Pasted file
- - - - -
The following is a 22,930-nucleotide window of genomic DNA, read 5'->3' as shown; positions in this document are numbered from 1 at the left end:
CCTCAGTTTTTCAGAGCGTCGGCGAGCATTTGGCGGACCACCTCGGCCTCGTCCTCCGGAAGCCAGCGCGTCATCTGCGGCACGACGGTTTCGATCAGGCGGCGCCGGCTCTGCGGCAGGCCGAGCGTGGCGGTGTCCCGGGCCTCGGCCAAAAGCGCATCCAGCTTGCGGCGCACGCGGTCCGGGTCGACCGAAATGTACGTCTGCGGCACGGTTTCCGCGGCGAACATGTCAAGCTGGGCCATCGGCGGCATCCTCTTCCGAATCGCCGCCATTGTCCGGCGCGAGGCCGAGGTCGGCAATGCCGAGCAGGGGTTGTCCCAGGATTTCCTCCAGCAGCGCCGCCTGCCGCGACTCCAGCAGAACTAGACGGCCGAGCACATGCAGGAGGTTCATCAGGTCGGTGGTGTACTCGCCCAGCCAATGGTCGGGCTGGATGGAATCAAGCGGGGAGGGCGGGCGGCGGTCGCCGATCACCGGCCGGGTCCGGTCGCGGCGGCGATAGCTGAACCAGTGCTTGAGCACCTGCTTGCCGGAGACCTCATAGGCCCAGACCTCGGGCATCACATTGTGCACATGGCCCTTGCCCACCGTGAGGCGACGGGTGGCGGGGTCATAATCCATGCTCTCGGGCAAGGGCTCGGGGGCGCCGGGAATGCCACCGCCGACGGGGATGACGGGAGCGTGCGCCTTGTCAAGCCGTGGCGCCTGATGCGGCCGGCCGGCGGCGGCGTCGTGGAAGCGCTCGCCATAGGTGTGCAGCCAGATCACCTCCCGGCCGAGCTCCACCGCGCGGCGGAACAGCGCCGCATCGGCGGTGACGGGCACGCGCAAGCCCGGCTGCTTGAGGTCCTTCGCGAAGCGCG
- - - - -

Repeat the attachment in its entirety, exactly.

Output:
The following is a 22,930-nucleotide window of genomic DNA, read 5'->3' as shown; positions in this document are numbered from 1 at the left end:
CCTCAGTTTTTCAGAGCGTCGGCGAGCATTTGGCGGACCACCTCGGCCTCGTCCTCCGGAAGCCAGCGCGTCATCTGCGGCACGACGGTTTCGATCAGGCGGCGCCGGCTCTGCGGCAGGCCGAGCGTGGCGGTGTCCCGGGCCTCGGCCAAAAGCGCATCCAGCTTGCGGCGCACGCGGTCCGGGTCGACCGAAATGTACGTCTGCGGCACGGTTTCCGCGGCGAACATGTCAAGCTGGGCCATCGGCGGCATCCTCTTCCGAATCGCCGCCATTGTCCGGCGCGAGGCCGAGGTCGGCAATGCCGAGCAGGGGTTGTCCCAGGATTTCCTCCAGCAGCGCCGCCTGCCGCGACTCCAGCAGAACTAGACGGCCGAGCACATGCAGGAGGTTCATCAGGTCGGTGGTGTACTCGCCCAGCCAATGGTCGGGCTGGATGGAATCAAGCGGGGAGGGCGGGCGGCGGTCGCCGATCACCGGCCGGGTCCGGTCGCGGCGGCGATAGCTGAACCAGTGCTTGAGCACCTGCTTGCCGGAGACCTCATAGGCCCAGACCTCGGGCATCACATTGTGCACATGGCCCTTGCCCACCGTGAGGCGACGGGTGGCGGGGTCATAATCCATGCTCTCGGGCAAGGGCTCGGGGGCGCCGGGAATGCCACCGCCGACGGGGATGACGGGAGCGTGCGCCTTGTCAAGCCGTGGCGCCTGATGCGGCCGGCCGGCGGCGGCGTCGTGGAAGCGCTCGCCATAGGTGTGCAGCCAGATCACCTCCCGGCCGAGCTCCACCGCGCGGCGGAACAGCGCCGCATCGGCGGTGACGGGCACGCGCAAGCCCGGCTGCTTGAGGTCCTTCGCGAAGCGCG